With all the love, perhaps rightfully so, that the other characters and movies that focus on the Marvel Cinematic Universe (or MCU), it seems like Captain America is modestly going around and doing a lot of the work in moving the storytelling arcs forward in these flicks. Chris Evans was an understated focus in the Avengers movies and in Civil War, we get to see something onscreen that we haven't seen done in a while, maybe ever; taking a few charismatic protagonists who many have spent invested time and money in, and pitting them against one another as part of a different yet looming crisis.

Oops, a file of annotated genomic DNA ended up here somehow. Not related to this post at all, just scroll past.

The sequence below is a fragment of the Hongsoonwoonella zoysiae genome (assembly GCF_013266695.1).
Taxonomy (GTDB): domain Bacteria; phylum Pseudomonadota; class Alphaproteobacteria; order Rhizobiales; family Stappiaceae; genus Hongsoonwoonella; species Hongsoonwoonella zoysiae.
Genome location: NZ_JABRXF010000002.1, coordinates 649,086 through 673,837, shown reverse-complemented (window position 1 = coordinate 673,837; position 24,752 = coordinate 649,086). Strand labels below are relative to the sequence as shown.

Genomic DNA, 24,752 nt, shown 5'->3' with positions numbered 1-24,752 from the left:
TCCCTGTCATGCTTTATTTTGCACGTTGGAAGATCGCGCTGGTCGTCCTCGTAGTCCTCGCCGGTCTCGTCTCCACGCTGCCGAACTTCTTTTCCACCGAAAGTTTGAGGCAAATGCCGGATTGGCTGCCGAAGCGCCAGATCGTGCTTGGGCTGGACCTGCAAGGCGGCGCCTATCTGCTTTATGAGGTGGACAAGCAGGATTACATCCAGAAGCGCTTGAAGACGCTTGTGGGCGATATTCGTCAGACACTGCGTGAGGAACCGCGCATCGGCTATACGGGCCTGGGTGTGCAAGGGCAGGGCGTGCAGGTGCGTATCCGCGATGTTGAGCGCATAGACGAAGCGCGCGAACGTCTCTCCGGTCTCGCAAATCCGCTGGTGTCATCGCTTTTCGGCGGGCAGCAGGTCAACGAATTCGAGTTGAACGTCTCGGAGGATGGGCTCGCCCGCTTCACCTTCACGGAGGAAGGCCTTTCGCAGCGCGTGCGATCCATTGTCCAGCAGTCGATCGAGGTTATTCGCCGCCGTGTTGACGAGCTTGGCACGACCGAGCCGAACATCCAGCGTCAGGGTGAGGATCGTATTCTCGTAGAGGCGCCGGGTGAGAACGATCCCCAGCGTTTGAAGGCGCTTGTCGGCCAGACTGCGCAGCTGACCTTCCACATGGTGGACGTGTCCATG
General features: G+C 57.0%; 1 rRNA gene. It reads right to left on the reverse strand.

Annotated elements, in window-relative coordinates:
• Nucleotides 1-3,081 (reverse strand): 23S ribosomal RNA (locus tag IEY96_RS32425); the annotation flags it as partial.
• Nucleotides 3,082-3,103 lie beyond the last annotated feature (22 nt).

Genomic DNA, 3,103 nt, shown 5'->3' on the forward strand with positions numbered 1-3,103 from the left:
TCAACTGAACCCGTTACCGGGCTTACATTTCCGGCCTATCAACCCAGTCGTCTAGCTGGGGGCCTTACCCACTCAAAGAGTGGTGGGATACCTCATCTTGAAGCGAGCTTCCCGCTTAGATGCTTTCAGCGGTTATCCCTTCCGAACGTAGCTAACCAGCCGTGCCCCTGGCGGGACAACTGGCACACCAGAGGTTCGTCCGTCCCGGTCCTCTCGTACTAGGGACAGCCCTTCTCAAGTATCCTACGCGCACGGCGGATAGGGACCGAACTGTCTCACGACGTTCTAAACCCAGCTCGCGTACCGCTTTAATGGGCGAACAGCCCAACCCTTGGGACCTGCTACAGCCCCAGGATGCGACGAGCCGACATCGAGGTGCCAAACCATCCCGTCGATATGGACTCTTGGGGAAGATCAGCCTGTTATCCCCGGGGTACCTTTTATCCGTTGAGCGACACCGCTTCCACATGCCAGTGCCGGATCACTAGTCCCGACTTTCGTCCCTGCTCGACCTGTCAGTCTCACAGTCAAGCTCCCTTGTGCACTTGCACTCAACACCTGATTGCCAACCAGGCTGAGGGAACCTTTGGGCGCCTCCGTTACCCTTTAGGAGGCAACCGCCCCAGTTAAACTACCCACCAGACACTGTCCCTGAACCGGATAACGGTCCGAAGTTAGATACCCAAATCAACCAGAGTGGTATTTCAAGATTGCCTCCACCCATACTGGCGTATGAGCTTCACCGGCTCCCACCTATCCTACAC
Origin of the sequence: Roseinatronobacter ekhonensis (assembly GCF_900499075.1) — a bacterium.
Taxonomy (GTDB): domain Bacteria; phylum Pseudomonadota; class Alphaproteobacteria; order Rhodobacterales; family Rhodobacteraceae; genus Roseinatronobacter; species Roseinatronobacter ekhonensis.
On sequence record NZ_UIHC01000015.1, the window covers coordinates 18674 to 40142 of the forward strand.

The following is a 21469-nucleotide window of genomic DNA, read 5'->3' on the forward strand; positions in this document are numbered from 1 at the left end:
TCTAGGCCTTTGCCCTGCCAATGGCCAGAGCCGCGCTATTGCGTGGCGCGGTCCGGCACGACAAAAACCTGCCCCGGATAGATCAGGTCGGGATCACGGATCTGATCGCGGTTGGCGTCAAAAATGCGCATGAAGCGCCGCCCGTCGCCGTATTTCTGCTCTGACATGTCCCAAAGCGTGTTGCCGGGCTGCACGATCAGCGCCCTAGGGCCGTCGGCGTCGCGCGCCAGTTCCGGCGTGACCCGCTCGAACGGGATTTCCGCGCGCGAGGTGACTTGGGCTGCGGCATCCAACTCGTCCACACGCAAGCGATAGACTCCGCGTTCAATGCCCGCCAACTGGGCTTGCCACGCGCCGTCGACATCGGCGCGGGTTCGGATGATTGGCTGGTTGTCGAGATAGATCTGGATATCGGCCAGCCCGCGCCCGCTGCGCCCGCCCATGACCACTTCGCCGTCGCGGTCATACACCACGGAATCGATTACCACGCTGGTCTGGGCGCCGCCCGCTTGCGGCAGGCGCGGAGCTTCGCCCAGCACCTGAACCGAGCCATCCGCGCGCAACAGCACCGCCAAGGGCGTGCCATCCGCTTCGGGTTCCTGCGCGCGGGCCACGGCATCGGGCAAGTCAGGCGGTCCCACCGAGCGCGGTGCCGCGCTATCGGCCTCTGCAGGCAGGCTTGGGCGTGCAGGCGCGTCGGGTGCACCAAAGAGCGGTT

Christopher Markus and Stephen McFeely (The Chronicles of Narnia: Prince Caspian), who have written the previous two Captain America movies, return for this one, which is directed by Anthony and Joe Russo (Community), who directed the last movie. The Avengers find themselves at a crossroads when the Secretary of State Thaddeus Ross (William Hurt, The Host) informs them that the damage that cities have seen which they are involved with has become too much to bear, particularly without some form of supervision, and the United Nations is suggested to be the ones to do so. At the heart of the conflict is two sides: one is Tony Stark's (Robert Downey, Jr., Iron Man 2) side, who feels that this supervision is needed, the other is Captain America's (Evans), who feels that a supervising body will eventually lead to constriction of the Avengers' freedom. Meanwhile, a Russian doctor with ties to HYDRA (Daniel Bruhl, Rush) attempts to try and unlock a secret in the Winter Soldier/Bucky Barnes' (Sebastian Stan, The Martian) past that could cause a further splintering between Stark and Steve Rogers, a.k.a. Captain America.